Anything else you’d like to share?

I posted a preview of my book trailer for KOICTO on my blog on July 28th. I’d love to get feedback. I’m going to post it on YouTube once the book is out for pre-release. My blog is and you can find me on Twitter: @amyjarecki or Facebook: Amy Jarecki – I follow back!

Thursday, August 4, 2011

Thursday's Time Tip: Take Time to Plan

I’ve tried to keep my life organized. Sometimes I am more successful than other times. I’ve also read several books on time management, and tried to internalize what I’ve read. I’ve ran across two views on how to approach time management. I’ve tried both, and both work. So it becomes a point of personal preference. The two approaches are daily planning, and weekly planning. One approach focus on your values and goals the other approaches the roles you play in life and how to strengthen those roles.

What both approaches have in common is taking time to plan. Steven Covey’s book on Seven Habits of Highly Successful People talks about renewal. The story he tells also applies to taking time to plan.

I’ll paraphrase the story here. The person telling the story tells about seeing a lumberjack cutting and cutting on a tree. It took a long time to cut down the tree. Then he was getting set to cut then next tree.

“What is taking so long to cut down the trees?” he asks the lumberjack.

“My saw needs to be sharpened,” he replies.

“Why don’t you sharpen the saw?”

“I don’t have time; I need to cut down more trees.”

It is obvious that taking time out to sharpen the saw will save energy and be more productive. We need to take time to sharpen our saws. Renewal as Covey explains, or as I like to think of it, a few minutes at the start of the day to plan what needs to happen, or at the end of the day to map out what you want to accomplish tomorrow is very important.

The other approach is taking time to plan out a week. Pick a day and a time to plan. During your planning session look at your different roles, mother/father, boss/employee, friend. Look at your relationships and what needs to be done. List what needs to happen for the week and plan days, and times those things will happen.

Both approaches take some self discipline, commitment from yourself to yourself. However, the investment makes for achievement. Completing those things you want to accomplish. Delivering on your promises to others. Making deadlines. Those are the some of the keys to feeling fulfilled.

Take the time to plan. Next week I’ll look at the daily approach to planning.

Tuesday, August 2, 2011

Guest Blogger J Lea Lopez: Notes From a Procrastinator

I met J Lea Lopez at AQC. Yes AQC has been my go to place since February. She asked me to be a guest on her blog, and it turned into a great collaborative effort. So I asked if she would like to be one of my hall of fame guests, and she graciously agreed. She is the keeper of Jell-o World. She is also on twitter @JLeaLopez

So here is what she has to say about managing time.

Dean has become a great online writing friend through AQC(link here) and I was thrilled to have him offer my blog readers his tips on finding the time to maintain a blog. I don't have much sage advice in that department, so instead, here's my story:

Notes From a Procrastinator

When it comes to time management, I’m the last person to ask for advice. I seem to do well with it at work, but not so much when it comes to writing and personal life. (Just ask Dean how long it took me to get this post to him.) Maybe it's because I haven't fully embraced writing as a job or career, which I absolutely want it to be, eventually. Or maybe it's because at work I have a boss and coworkers relying on me to get stuff done on time. With writing, if I don't finish this chapter today, there's no one to swat me on the rear and send me to bed with no dessert.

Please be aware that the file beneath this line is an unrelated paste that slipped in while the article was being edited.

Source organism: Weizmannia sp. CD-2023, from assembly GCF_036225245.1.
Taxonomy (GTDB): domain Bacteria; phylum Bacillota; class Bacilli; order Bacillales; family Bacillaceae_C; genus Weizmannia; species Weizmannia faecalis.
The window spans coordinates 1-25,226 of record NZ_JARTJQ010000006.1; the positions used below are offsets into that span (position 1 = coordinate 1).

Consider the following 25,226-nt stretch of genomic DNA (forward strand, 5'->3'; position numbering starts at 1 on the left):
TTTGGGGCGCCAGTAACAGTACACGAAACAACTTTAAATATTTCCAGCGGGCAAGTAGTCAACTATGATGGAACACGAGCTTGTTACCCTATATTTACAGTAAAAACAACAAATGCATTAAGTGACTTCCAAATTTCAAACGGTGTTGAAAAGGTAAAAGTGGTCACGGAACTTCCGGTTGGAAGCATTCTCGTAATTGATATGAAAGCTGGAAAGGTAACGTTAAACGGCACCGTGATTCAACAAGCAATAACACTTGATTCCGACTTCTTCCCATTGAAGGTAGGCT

Still, despite my penchant for procrastination, I do find time to write. Why? Because I love to write. I can't imagine not writing. I first started putting stories on paper in middle school. Partly as an outlet for all the what-if scenarios that bounced around in my head, and partly as an escape. I've always been introverted, so when the noise of life got to be too much, I would retreat into my head to see what stories I could tell. Being a teenager with no job and few responsibilities left me with plenty of time to write. Now, years later, I have a husband, a dog, two jobs, and the clutter of everyday life all vying to steal time away from writing. But I'm still that introverted girl who likes to people-watch, is fascinated by human interaction and relationships, and is continually wondering what-if? I still need an outlet.

So I write when I can, often at night, after I've exhausted my usual procrastination outlets (I'm lookin' at you, Facebook and Twitter!) and I've begrudgingly done the laundry or the dishes. I take my notebook everywhere, just in case – and yes, I mean a notebook with paper in it, not a notebook computer. I still write by hand. Every now and then I have to give myself permission to let the laundry or the dishes (or both) sit for one more day because I have to write today, no excuses – for the sake of forward progress, but also because I miss my characters after a while, as if they were real people. I miss digging into their lives, feeling what they feel, telling their stories.

I wish I could offer you more in the way of time management tips, but I'm afraid the badge of procrastination is indelibly imprinted on my forehead. Hopefully with Dean's advice, and the tips from his other blog guests, I'll be able to increase my productivity. Consider this my public plea to be held accountable! Just don't send me to bed without dessert if you catch me playing on Facebook, okay?